Supply Chain Infrastructure Planning IntelliConference
Supply chains are too important to our nations to be based on individual company needs and opportunistic land development. There is much to be gained for business, communities, and the environment from thinking out supply chain approaches across entire industries, regions, and commodities. Supply chains and freight systems can then be designed to serve future prosperity and sustainability.
What planning framework would accelerate the Triple-Bottom-Line return on supply chain infrastructure investments?
- What stakeholder groups should be included in this dialogue to ensure that all perspectives are considered?
- Who are the most knowledgeable representatives of each stakeholder group that should be invited to participate?
- What ramifications to the existing business interests of other modes should be addressed as part of any modal rebalancing?
- In planning freight systems do we want to ask what materials and goods do we not want to move?
- What adjustments to current anti-trust regulations are needed to accommodate a new level of productive interaction among and between public-sector policymakers, private sector businesspeople, and community members?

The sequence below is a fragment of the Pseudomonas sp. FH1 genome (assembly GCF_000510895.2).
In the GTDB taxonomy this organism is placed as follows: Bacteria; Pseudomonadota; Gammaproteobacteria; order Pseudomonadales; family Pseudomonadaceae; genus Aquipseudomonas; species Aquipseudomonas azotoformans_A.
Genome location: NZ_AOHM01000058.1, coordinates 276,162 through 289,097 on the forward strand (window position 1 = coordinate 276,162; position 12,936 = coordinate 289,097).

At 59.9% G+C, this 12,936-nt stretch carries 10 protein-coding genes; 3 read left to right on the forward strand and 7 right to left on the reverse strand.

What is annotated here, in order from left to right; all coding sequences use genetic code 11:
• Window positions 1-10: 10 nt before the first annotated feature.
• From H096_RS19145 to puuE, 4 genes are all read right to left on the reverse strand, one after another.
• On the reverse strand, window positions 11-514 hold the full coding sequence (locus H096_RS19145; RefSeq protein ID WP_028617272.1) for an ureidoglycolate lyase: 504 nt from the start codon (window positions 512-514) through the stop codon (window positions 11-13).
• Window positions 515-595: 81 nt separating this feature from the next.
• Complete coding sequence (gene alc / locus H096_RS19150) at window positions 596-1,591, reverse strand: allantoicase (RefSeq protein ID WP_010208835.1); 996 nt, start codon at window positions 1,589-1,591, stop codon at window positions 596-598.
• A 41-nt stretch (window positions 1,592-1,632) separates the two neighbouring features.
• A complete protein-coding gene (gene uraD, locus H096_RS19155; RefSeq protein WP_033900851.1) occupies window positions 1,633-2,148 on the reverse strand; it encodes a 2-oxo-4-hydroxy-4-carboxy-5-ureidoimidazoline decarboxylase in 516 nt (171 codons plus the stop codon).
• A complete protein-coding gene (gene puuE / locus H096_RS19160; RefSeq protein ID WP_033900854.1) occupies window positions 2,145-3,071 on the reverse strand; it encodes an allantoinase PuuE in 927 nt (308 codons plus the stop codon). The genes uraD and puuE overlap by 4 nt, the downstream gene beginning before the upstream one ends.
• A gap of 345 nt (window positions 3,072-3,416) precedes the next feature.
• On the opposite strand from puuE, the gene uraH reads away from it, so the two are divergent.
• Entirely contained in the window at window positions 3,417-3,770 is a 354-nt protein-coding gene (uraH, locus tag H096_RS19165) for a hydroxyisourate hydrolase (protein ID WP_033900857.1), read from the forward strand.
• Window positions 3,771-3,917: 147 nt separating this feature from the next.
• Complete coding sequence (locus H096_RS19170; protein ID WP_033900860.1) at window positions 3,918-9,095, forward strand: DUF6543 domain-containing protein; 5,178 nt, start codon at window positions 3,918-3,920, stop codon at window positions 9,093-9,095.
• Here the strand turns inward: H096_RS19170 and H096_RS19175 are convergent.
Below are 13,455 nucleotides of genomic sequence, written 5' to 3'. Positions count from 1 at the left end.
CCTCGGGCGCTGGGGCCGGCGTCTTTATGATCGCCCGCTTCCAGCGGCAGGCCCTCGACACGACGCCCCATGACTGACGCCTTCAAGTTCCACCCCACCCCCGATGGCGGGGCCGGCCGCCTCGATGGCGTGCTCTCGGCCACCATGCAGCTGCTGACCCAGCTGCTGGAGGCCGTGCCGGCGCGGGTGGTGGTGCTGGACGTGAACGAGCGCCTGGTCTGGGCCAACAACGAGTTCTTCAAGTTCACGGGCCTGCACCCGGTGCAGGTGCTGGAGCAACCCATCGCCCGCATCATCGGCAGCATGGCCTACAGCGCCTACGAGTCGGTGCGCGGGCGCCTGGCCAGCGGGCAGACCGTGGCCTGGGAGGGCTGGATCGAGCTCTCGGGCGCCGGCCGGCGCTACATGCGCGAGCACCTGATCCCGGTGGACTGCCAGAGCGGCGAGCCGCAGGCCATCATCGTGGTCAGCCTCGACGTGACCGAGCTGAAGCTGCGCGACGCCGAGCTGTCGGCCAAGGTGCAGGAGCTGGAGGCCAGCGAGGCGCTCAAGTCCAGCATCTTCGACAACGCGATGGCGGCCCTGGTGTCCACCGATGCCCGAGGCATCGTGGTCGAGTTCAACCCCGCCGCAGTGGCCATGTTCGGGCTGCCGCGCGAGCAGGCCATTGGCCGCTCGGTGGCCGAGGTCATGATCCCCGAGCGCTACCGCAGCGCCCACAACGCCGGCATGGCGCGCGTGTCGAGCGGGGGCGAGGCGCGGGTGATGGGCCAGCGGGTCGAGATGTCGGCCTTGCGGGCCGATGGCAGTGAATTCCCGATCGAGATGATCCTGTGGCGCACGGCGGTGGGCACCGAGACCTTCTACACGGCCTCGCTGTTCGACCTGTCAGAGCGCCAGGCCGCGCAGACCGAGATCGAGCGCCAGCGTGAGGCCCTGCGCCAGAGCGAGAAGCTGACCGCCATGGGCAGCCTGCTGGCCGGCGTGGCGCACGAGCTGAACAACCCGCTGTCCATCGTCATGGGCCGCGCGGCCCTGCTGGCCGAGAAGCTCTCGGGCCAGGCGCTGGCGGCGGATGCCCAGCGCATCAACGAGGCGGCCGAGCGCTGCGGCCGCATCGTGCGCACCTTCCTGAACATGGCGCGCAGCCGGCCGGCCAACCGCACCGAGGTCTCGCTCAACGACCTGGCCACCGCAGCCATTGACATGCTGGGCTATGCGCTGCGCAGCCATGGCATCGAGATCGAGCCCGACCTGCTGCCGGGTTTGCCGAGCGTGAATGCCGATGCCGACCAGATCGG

- How can we productively align private sector competition in the marketplace with public interest collaborative planning?
- In what ways can we better integrate rail and truck transportation services? See the Rail/Trucking Coordination IntelliConference.
- In what ways can we better integrate inland waterways with railroads and trucks?
- In what ways can we better integrate pipelines with waterways, railroads, and trucks?
- How do we want to plan and invest in freight infrastructure to enable the efficient transition from fossil-fuel energy and products?
- How can we best direct “high priority program” funding determined by the Fixing America’s Surface Transportation Act (FAST Act) to address multiple, simultaneous areas of concern such as “road congestion in urban areas?”